“To advocate for the disintegration of the Jewish state via BDS is to advocate for the displacement of these very people,” Katz wrote. “And so how do I disregard the reality that the Jewish people are still in danger to this day, that six million of my people were massacred no more than 80 years ago and the constantly impending fear that there’s no telling when a massacre may happen again? How am I supposed to throw away the level of protection that Israel provides by supporting its disintegration? How am I supposed to ignore the millennia of pain my own people have faced? And so, how could I possibly support a movement that, at its core, threatens to take that away?”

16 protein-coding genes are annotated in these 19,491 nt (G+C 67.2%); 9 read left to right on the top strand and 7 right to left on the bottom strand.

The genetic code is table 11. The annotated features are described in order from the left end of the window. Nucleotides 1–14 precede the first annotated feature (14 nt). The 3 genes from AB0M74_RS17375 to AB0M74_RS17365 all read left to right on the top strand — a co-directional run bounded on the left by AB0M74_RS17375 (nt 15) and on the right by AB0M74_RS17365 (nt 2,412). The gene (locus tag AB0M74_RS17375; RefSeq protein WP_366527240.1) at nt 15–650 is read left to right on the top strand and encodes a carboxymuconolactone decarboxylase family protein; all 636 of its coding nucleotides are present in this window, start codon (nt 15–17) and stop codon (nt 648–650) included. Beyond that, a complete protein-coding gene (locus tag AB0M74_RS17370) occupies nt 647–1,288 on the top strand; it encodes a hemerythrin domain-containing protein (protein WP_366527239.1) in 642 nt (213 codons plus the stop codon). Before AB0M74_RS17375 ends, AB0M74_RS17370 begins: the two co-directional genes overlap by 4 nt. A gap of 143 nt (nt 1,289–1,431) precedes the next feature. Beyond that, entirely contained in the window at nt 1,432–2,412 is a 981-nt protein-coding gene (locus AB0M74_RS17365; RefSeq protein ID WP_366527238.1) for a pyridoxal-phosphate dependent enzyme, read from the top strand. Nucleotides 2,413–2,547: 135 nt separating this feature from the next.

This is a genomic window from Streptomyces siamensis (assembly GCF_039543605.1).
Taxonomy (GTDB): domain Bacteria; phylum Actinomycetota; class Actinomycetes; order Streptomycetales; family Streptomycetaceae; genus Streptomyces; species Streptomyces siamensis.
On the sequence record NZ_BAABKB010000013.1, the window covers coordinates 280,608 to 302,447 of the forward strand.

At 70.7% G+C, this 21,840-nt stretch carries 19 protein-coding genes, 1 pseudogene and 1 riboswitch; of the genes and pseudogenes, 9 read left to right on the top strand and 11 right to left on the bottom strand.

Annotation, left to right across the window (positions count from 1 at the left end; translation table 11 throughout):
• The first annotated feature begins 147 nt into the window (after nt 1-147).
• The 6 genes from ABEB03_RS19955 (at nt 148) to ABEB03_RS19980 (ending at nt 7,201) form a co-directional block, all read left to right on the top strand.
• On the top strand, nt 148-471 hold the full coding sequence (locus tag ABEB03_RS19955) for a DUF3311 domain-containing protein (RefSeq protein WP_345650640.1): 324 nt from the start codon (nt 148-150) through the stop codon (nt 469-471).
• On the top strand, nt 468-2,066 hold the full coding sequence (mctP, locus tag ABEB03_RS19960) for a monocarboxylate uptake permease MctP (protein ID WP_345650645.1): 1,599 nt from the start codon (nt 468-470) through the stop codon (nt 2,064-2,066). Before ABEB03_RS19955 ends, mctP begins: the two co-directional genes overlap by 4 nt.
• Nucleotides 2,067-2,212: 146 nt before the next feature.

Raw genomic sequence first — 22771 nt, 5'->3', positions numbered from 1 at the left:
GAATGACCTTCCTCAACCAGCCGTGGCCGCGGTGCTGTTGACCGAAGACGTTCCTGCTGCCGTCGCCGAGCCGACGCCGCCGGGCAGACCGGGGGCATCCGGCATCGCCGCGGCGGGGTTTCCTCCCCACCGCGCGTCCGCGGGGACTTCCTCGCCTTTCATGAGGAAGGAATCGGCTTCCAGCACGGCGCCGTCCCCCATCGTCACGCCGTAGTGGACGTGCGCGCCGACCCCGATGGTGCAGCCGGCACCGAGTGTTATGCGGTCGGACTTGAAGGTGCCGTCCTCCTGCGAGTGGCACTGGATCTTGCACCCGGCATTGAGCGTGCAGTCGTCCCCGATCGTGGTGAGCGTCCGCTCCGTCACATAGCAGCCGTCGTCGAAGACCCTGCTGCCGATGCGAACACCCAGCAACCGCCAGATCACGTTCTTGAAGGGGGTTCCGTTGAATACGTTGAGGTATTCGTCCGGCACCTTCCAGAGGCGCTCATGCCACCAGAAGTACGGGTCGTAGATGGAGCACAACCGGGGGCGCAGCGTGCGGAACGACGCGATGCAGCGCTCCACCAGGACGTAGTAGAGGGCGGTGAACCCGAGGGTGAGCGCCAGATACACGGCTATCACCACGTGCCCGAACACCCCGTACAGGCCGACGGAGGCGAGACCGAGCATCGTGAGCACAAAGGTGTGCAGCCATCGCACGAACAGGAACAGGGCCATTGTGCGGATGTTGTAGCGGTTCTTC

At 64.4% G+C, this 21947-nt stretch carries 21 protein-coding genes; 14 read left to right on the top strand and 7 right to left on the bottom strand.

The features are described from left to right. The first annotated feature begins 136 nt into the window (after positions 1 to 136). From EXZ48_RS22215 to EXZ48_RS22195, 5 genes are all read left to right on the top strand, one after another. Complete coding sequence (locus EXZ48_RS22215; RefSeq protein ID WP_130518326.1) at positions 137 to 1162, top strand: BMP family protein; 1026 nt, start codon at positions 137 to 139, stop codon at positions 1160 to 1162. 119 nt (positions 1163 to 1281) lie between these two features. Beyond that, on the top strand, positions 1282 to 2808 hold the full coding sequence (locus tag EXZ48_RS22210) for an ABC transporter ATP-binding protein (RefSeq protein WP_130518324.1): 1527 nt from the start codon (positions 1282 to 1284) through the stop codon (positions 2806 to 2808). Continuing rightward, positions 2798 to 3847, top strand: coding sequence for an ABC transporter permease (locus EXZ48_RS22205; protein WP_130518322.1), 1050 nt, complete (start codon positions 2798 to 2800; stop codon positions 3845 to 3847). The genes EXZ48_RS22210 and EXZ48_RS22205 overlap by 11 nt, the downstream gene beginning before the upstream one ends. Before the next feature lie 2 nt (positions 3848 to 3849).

Swarthmore Vice President of Finance and Administration Greg Brown told The Phoenix that the university does not divest from companies based on political purposes.

“The investment guidelines of the Board of Managers clearly state that endowment investment decisions are made without regard to social issues,” Brown said.

SJP’s prior activity on Swarthmore’s campus includes protesting a Swarthmore Students for Israel and CAMERA event on campus and calling for the school to boycott Sabra hummus. The university responded to the hummus protest by offering an alternate brand of hummus in addition to Sabra hummus.

Students and Groups Protest U-M for Disciplining Professor

Several groups and University of Michigan students are protesting the university’s decision to discipline Professor John Cheney-Lippold for refusing to write a letter of recommendation for a student to study abroad in Israel.